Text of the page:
BLOCK: The film does raise questions about how complicit we all are as viewers of extreme sports in injuries like Kevin Pearce's. And there's a scene where his father, Simon Pearce, is talking about feeling responsible, breaking down when he thinks about whether he in some way is responsible for his son's injury, with the pressures and the expectations and all the money and sponsorships that lie behind it. Let's take a listen.


PEARCE: There should be limits, I think, just like there is in car racing. Finally, they had to limit the size of the engines in the racing cars because people were killing themselves. And it's the same in the halfpipe. If you make the walls higher, which makes it more dramatic for the spectators and the television and the media, the athlete will go. I mean, he'll push it to the limits. It's in the athlete's make-up. I felt that at some level we were all to blame.

BLOCK: Lucy Walker, what do you think about that? Are we all to blame?

WALKER: I wanted to call the film "The Crash Reel" because there are these things called crash reels which many filming companies and many athletes have which are enormously popular, very glamorous edits of all the gnarliest crashes. And this culture of extremes that we are in, I wanted to ask questions about that.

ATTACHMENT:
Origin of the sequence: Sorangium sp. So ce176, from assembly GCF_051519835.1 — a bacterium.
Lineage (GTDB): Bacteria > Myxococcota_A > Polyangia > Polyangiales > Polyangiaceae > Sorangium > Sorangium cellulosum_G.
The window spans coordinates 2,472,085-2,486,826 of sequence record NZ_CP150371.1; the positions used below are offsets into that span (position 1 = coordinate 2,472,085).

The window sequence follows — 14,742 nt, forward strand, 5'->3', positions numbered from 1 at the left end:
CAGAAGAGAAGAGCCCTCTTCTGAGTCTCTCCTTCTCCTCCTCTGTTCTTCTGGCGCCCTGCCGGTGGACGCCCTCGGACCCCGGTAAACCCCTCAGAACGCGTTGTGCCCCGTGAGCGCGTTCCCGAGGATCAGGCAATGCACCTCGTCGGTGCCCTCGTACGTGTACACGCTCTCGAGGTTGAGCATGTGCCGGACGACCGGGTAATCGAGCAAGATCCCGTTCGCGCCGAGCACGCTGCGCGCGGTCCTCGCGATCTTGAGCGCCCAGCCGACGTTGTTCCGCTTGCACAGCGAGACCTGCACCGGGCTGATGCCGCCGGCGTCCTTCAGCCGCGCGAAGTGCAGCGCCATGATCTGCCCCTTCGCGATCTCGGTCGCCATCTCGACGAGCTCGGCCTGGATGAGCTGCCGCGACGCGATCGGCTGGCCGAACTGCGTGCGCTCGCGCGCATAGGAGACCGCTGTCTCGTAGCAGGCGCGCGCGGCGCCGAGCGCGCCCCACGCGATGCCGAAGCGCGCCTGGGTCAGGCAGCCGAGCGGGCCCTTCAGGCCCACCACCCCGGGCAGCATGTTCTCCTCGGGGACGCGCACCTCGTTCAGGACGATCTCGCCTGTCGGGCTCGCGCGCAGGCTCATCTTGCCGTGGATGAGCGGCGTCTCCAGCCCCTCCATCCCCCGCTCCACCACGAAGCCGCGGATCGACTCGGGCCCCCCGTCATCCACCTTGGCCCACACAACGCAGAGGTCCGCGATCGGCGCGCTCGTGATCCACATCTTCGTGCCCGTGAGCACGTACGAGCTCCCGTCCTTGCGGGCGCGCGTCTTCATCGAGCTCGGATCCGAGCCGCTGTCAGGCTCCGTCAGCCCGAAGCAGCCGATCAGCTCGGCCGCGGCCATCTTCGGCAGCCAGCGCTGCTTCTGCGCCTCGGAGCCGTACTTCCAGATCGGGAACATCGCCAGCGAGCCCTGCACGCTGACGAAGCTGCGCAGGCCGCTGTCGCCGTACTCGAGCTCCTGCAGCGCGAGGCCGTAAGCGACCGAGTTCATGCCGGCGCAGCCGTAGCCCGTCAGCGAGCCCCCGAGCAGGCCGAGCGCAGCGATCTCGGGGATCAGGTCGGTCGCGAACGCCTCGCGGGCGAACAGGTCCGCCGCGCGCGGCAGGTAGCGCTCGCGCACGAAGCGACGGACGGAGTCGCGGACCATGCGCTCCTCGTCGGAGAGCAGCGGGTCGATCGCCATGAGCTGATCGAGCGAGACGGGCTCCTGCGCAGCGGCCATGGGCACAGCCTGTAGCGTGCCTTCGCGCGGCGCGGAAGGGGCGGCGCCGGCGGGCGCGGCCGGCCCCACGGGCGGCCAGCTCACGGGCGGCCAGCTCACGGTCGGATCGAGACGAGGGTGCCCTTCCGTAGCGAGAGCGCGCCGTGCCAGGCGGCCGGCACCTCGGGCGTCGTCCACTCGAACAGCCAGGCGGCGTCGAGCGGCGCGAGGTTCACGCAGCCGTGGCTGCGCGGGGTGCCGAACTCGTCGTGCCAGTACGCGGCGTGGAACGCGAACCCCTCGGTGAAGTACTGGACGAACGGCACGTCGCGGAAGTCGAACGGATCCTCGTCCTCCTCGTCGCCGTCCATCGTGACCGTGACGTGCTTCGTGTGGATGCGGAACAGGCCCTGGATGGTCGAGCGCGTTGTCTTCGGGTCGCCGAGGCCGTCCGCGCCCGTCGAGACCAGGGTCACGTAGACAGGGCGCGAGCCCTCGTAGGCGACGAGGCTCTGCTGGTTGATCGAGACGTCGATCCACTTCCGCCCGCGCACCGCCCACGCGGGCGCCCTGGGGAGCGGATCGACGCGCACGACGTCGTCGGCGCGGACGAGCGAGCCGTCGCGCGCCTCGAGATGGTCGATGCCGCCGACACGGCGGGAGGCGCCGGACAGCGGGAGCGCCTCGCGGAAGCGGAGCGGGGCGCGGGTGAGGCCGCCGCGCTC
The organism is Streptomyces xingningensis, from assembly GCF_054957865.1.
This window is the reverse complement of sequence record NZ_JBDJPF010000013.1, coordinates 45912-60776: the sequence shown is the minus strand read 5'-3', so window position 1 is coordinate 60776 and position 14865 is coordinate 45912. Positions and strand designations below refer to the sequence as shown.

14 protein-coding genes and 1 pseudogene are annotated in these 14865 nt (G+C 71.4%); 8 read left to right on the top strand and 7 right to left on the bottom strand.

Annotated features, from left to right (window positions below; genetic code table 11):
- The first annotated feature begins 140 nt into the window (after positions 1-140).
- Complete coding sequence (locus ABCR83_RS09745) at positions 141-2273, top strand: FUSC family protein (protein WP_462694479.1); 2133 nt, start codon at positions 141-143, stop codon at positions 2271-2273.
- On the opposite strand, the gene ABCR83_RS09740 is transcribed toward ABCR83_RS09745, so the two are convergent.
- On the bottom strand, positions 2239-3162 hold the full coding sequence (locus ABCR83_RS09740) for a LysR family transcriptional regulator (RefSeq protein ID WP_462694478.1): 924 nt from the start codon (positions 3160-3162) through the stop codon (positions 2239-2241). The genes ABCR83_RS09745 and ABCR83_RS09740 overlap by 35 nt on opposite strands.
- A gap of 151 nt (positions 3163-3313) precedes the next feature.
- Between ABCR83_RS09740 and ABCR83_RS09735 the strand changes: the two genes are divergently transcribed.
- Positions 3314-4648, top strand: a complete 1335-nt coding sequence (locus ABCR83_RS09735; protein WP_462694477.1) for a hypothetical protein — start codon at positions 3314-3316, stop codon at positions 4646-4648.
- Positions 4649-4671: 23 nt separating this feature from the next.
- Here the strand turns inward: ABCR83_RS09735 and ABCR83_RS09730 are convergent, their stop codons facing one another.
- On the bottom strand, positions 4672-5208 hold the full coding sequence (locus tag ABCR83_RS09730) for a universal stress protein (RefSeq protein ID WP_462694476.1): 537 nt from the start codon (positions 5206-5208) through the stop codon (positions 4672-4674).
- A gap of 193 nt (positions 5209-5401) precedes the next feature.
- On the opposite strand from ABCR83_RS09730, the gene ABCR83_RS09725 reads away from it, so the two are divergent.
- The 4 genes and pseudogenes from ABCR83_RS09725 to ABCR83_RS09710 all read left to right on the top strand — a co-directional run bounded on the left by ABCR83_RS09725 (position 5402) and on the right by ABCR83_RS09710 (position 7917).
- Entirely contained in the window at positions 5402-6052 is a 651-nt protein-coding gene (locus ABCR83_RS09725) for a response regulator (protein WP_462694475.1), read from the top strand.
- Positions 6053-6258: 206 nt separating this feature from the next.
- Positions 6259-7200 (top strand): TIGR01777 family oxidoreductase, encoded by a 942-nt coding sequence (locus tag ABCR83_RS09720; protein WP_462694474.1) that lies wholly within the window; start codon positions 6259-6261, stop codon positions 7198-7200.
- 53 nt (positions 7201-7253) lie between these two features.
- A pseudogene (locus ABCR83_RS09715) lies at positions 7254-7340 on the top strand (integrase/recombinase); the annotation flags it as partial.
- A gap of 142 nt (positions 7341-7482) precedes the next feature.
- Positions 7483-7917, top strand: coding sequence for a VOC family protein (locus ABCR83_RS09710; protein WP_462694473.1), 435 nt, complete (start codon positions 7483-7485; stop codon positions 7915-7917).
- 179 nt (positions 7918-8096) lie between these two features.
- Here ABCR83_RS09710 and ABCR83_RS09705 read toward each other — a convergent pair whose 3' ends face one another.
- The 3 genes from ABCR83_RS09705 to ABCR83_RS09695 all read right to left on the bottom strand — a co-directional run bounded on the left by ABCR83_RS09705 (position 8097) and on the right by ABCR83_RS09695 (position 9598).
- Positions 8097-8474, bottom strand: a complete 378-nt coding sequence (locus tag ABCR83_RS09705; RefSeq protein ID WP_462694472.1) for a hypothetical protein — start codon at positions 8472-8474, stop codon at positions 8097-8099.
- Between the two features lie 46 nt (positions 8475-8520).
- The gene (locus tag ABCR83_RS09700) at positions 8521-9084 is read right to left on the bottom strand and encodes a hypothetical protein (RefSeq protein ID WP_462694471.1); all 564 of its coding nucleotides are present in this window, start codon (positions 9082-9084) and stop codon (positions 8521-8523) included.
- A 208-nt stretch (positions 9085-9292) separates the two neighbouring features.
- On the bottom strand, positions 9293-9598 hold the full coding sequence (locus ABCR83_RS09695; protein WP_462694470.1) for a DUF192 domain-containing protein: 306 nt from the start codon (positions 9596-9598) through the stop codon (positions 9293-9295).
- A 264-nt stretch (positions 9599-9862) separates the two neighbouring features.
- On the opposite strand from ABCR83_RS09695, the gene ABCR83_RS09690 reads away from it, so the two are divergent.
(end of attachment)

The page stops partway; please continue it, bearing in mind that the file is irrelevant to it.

And I wanted to sort of slow down one crash and show the buildup to it and the rippling effects rather than what we see on YouTube so commonly which is these just, glamour, glamour, glamour, crash, crash, crash without anybody really stopping to consider what these crashes entail for these individual athletes, which are, you know, life-changing or life-ending injuries.

BLOCK: And as you ask those questions about our role in all of this, have you answered them for yourself?

WALKER: I think we are all complicit and we do all need to take responsibility for what we watch. Sadly, I think the way the sports are configured, athletes are going to continue to crash and be killed. And I think we should be asking the most serious possible questions about that.

BLOCK: You know, I'm looking right now at an image from Kevin Pearce's Twitter feed. It's an Instagram picture of him about a week ago. He's got his goggles on and his face is crusted with snow and he's got this big grin. And the caption - his caption says: I'm a happy boy. And he's out there. He's clearly out there snowboarding, in this case, in British Columbia.

WALKER: Yeah, Kevin is snowboarding. He's taking it very easy. And he does it in nice, soft powder. But I have to say, I continue to worry about him. I mean, once you've sustained the kind of extreme traumatic brain injury that he sustained, I'll forever worry about Kevin. And the story's never over yet.

BLOCK: Lucy Walker is the director of the new movie "The Crash Reel." Lucy, thanks very much.

WALKER: Thank you.


ASAF AVIDAN: (Singing) One day baby, we'll be old. Oh baby, we'll be old. And think of all the stories that we could have told.

BLOCK: You're listening to ALL THINGS CONSIDERED from NPR News.